Old US 25E : Crossing the Cumberland Gap

A.K.A. - Looking for Virginia - Don't take photographs into the sun - A Gap high enough - Roadtripping without a car - Another great site of the Lost Highways Link Exchange. - Big Red Signs - Seed road planned to go to seed

1928 Rand McNally mapFollowing this page are 33 images taken along the recently removed old asphalt route of US 25E up and over Cumberland Gap. To see them now and pass on a history lesson of the Gap, click here.

The Cumberland Gap has been in use for foot traffic since before Europeans colonized America. The earliest records of American use of the gap occur in 1769, when Daniel Boone explored the area. In 1775 he blazed a trail known as "Boone's Path" or Boone's Road". By 1779, Daniel Boone's blazed trail would be a primary route used by settlers moving into Kentucky and Tennessee. By 1796 the name "Wilderness Road" had came into common usage.

During the War Between the States, the strategic gateway was first occupied by Confederate General Zollicoffer on Nov 13, 1861. He retreated when a superior force under Union General Morgan approached. General Morgan fortified the Gap but he, too, was forced to retreat when Confederate General Bragg brought a superior force to the Gap in 1862. In 1863, Union Generals Shekelford and DeCourcy approached the gap from North and South in superior numbers, forcing the surrender of Confederate General Frazier, 2000 men, 18 guns, and a large supply of amminitions. The Gap did not change hands agian. During the war, King Solomon's Cave / Cudjo's Cave was mined for saltpeter for gunpowder and used for shelter, adding "Soldier's Cave" to its monikers.

The railroads bypassed the difficult terrain of the Gap after the States War. The arrival of the automobile rekindled interest in the Gap as transportation corridor. The US government built a macadamized road connecting Middlesboro, KY to Cumberland Gap, TN in 1908, adding the names "Government Pike" and "Object Lesson" to the names used along the route. The new road passed by Soldier's Cave, which started to become an attraction. In 1916, Virginia, Kentucky and Tennessee built macadamized roads connecting with the Government Pike, and the Pike was added to the "Dixie Highway" system. The 1921 Automobile Blue Book mentions a monument along the route showing where Virginia, Kentucky, and Tennessee meet.

1940 ad in AAA tour bookIn 1925, the Gap was included in the planning of US highways, on US 411's planned route from Bristol, VA to Corbin, KY. The Tennessee approach was not included, as it had been in the Dixie Highway. US 25 had been assigned to much of the Dixie Highway, and Jellico was the initial benficiary of the US 25 routing. By 1926, US 25 was split with a eastern leg passing through Cumberland Gap. US 411 truncated in Virginia. US 411 was replaced by US 58 in 1934.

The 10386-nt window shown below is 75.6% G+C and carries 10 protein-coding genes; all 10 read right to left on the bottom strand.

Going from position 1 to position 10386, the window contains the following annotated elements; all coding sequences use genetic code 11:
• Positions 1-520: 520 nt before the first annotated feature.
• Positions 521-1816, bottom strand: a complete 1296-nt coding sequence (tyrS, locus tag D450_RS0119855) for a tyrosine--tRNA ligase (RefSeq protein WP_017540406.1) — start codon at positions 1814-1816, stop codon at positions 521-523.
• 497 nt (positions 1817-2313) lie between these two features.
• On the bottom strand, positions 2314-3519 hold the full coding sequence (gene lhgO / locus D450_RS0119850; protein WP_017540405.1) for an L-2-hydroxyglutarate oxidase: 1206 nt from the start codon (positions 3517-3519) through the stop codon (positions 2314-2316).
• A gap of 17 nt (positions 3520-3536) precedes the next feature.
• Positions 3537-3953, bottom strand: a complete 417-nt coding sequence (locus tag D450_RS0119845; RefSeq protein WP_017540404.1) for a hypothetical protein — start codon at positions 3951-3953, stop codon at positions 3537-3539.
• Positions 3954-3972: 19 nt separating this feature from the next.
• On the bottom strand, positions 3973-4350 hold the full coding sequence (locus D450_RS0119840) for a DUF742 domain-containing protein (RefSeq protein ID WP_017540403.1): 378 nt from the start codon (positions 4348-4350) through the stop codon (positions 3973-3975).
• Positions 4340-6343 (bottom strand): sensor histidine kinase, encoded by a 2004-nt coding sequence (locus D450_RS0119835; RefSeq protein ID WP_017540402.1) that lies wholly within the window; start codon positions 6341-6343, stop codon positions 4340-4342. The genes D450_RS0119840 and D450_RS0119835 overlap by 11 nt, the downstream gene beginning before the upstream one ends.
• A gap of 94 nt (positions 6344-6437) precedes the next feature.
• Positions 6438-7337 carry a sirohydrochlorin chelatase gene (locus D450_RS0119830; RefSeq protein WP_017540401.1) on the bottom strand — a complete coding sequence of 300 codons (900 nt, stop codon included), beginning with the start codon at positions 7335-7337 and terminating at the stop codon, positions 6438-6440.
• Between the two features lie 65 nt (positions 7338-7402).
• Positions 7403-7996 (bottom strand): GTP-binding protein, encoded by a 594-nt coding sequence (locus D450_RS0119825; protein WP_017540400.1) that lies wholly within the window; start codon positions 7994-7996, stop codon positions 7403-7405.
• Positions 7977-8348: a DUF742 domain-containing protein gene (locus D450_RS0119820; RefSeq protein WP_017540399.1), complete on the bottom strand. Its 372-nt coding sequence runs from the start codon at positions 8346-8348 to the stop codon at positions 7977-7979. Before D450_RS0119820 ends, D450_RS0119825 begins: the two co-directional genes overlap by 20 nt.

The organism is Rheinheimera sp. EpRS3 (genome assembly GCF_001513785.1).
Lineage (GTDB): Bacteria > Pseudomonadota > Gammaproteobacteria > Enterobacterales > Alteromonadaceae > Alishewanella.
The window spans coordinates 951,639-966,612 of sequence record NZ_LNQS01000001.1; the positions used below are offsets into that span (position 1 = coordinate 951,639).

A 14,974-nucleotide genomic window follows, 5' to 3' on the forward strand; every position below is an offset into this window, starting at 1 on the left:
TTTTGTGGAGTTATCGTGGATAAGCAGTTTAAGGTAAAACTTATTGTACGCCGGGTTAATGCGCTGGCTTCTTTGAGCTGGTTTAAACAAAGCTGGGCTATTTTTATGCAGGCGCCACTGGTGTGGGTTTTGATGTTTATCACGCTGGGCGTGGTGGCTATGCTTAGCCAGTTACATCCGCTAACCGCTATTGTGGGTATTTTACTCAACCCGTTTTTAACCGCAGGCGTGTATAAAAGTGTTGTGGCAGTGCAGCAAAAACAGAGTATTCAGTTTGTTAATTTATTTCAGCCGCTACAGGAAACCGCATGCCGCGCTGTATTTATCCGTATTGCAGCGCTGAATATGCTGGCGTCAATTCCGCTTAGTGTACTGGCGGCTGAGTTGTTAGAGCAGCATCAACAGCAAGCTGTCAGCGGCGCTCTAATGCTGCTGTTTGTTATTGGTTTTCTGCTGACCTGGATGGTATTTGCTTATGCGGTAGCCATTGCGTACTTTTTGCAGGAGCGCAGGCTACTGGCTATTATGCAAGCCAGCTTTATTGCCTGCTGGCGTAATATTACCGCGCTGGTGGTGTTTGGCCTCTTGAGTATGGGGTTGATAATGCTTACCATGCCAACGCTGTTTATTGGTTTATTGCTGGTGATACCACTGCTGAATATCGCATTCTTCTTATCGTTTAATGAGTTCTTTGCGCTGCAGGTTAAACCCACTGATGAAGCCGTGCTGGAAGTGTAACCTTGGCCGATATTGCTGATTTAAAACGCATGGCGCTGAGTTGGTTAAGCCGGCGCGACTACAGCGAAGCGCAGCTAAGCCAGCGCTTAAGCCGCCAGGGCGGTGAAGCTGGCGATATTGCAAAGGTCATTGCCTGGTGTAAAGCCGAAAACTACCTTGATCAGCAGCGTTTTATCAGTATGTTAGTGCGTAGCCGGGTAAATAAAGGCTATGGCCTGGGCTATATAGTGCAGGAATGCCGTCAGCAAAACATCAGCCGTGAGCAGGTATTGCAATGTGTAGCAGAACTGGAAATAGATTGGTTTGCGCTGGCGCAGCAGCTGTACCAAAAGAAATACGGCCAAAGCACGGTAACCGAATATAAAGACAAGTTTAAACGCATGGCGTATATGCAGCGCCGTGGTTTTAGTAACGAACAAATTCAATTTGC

The name "Cudjo's Cave" came from a book with the same name by J. T. Trowbridge that was published in 1863. In it, a slave from East Tennessee named Cudjo escapes and hides in 'Cumberland Grotto' while making his way to Kentucky and the north. The description and locale of the grotto in the story were similar to the Cave. In 1920, Lincoln Memorial University bought the Gap, Cavern, and lots of surrounding land from private sources. The college leased the Cave to private interests who hoped to capitialize on the notoriety the Trowbridge book brought. The Cave was electrified in 1934. The advertisement is from 1940, with 'Very Reasonable Rates'. The stream in the cave supplied water and power for Lincoln Memorial University in Cumberland Gap, TN, in the valley below, and still provides water for LMU today. Cumberland Gap Mountain Spring Water is bottled from this source. The actual cave itself was leased by Lincoln Memorial University (LMU) to various operators over the years until it was donated to the National Park Service. Tours are once again held here, I have heard they plan to use lanterns in future tours as opposed to the old electric illumination.

In the 1990's, the Cumberland Gap Tunnel was built to replace the route over the gap. This allowed for four-laning of the highway, which would have been difficult up the historically sensensitive lands in Cumberland Gap National Park. The new tunnel was opened in 1996, and the old road was closed except for a short section still in use by the National Park Service.

In 1998, I climbed the gap and took 33 pictures, presented here for your enjoyment.

In 2002, the asphalt was removed from the old Wilderness Road in an attempt to restore it to the look of Daniel Boone's day. A picture of some of that restoration is here.

Cumberland Gap Links / Sources:

Scott M. Kozel, The Virginia Highwayman, has a wonderful writeup on the new US 25E tunnel at Cumberland Gap

This University of Kentucky Map is pre-Tunnel, and shows the old alignment of US 25E

Karen Samples of the Lexington Herald-Leader wrote an article on 10-13-96 on the Friday (10-18-96) opening of the new Tunnel.

The Cumberland Gap National Park has a website, too, with Park maps, and a history of Cudjo Cavern

FHWA's website on the Cumberland Gap Tunnel Project

Lincoln Memorial University

Dave Schul's North American Auto Trails - Dixie Highway, Boone Way

Private Calvin Unthank used Cudjo's cave during the States War

Acknowledgements / Sources :
Automobile Blue Book Vol. 6 - 1921
Rand McNally Road Atlas - 1928
AAA Southeastern Tour Book - 1940
Michael Vaughn, native of Middlesboro, KY
Dave Butler, trucker who often traveled the Gap
Kim Beckner, former student at LMU
Bill Porter, LMU
"The Wilderness Road" by Robert Kincaid - 1947

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This page last updated Thursday, June 20, 2002